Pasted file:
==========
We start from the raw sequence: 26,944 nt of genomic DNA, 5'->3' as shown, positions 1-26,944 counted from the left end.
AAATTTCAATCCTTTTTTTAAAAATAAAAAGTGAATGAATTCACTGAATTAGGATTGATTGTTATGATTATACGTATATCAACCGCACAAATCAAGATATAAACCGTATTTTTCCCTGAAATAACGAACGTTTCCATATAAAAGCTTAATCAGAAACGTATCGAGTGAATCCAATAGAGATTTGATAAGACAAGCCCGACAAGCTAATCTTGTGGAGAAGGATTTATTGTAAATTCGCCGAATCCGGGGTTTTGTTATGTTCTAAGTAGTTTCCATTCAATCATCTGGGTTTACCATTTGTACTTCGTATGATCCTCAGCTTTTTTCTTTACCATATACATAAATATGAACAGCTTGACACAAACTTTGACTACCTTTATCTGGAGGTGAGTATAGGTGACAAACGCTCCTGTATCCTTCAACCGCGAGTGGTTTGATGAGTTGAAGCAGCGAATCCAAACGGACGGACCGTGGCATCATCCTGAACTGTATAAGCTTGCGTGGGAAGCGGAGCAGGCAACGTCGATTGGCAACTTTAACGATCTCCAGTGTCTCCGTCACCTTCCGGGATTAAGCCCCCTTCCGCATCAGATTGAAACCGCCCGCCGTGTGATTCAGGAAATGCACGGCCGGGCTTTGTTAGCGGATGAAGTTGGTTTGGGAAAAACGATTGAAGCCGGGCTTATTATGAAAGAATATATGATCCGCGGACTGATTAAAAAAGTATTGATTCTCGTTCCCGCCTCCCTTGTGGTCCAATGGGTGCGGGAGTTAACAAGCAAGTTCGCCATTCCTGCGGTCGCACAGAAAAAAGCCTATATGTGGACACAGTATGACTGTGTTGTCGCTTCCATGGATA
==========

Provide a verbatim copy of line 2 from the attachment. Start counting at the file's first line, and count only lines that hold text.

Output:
AAATTTCAATCCTTTTTTTAAAAATAAAAAGTGAATGAATTCACTGAATTAGGATTGATTGTTATGATTATACGTATATCAACCGCACAAATCAAGATATAAACCGTATTTTTCCCTGAAATAACGAACGTTTCCATATAAAAGCTTAATCAGAAACGTATCGAGTGAATCCAATAGAGATTTGATAAGACAAGCCCGACAAGCTAATCTTGTGGAGAAGGATTTATTGTAAATTCGCCGAATCCGGGGTTTTGTTATGTTCTAAGTAGTTTCCATTCAATCATCTGGGTTTACCATTTGTACTTCGTATGATCCTCAGCTTTTTTCTTTACCATATACATAAATATGAACAGCTTGACACAAACTTTGACTACCTTTATCTGGAGGTGAGTATAGGTGACAAACGCTCCTGTATCCTTCAACCGCGAGTGGTTTGATGAGTTGAAGCAGCGAATCCAAACGGACGGACCGTGGCATCATCCTGAACTGTATAAGCTTGCGTGGGAAGCGGAGCAGGCAACGTCGATTGGCAACTTTAACGATCTCCAGTGTCTCCGTCACCTTCCGGGATTAAGCCCCCTTCCGCATCAGATTGAAACCGCCCGCCGTGTGATTCAGGAAATGCACGGCCGGGCTTTGTTAGCGGATGAAGTTGGTTTGGGAAAAACGATTGAAGCCGGGCTTATTATGAAAGAATATATGATCCGCGGACTGATTAAAAAAGTATTGATTCTCGTTCCCGCCTCCCTTGTGGTCCAATGGGTGCGGGAGTTAACAAGCAAGTTCGCCATTCCTGCGGTCGCACAGAAAAAAGCCTATATGTGGACACAGTATGACTGTGTTGTCGCTTCCATGGATA